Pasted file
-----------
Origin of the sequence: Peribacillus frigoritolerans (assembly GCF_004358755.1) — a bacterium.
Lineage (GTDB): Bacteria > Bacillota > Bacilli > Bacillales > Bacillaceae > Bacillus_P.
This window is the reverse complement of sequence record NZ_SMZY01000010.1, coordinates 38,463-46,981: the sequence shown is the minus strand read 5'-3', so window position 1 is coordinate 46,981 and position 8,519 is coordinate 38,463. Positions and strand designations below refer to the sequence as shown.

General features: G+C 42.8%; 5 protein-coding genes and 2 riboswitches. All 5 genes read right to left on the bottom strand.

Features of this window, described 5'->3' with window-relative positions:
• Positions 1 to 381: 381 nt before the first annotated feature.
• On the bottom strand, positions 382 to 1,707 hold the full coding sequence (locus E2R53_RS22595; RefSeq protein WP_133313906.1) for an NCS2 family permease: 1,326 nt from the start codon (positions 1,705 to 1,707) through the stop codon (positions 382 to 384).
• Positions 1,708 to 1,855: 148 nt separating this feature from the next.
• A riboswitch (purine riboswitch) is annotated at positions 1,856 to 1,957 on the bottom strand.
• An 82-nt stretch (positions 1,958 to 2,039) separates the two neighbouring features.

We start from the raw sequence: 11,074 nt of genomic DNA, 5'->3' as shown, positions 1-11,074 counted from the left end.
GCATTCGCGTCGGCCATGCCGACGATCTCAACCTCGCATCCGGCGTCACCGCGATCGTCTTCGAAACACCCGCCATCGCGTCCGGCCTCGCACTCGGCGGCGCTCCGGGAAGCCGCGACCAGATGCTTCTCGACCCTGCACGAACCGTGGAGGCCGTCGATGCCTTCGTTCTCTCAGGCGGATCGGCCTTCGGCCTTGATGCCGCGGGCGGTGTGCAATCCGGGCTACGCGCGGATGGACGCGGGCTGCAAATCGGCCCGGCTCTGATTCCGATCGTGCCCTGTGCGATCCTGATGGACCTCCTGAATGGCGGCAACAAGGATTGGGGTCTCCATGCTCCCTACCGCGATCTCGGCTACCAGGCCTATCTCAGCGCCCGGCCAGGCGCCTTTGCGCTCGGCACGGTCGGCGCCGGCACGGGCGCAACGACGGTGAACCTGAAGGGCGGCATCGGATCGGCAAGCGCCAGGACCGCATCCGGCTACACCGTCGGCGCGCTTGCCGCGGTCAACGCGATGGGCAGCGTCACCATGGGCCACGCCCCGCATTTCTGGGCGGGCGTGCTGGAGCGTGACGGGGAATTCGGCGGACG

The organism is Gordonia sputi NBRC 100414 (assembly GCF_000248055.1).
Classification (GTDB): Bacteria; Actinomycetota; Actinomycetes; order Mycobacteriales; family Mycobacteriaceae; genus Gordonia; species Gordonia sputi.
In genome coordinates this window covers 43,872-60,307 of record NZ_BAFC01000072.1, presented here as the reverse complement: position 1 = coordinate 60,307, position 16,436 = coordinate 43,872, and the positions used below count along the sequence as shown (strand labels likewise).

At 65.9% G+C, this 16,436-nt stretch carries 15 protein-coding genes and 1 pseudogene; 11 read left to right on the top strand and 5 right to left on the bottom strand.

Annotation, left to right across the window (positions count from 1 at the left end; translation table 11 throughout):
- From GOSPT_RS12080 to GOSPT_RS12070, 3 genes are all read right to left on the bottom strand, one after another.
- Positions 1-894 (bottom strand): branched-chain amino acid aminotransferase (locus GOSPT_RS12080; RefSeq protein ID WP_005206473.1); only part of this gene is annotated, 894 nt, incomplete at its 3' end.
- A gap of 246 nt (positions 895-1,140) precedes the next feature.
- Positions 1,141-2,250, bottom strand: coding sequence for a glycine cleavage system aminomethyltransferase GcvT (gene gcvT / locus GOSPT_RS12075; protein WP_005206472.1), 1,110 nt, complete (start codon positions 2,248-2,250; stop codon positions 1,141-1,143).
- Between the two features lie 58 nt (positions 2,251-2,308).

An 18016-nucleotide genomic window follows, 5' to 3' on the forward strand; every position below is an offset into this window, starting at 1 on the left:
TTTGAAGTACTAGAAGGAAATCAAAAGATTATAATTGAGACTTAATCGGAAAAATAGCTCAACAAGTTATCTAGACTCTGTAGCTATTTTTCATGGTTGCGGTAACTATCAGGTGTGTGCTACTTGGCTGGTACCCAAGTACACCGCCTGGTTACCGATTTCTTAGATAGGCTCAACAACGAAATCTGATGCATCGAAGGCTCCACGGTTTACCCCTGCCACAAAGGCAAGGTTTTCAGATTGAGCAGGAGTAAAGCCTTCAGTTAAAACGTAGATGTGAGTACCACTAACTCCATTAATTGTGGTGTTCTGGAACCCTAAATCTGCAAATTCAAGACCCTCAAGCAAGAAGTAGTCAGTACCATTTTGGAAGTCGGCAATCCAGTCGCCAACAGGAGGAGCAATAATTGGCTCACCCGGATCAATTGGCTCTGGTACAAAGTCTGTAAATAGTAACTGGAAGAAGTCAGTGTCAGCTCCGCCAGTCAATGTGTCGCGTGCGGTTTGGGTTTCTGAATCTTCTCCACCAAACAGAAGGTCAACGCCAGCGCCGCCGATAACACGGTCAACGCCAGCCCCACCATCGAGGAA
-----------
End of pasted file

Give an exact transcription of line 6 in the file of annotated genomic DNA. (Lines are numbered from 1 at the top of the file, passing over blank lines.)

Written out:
• Positions 1 to 381: 381 nt before the first annotated feature.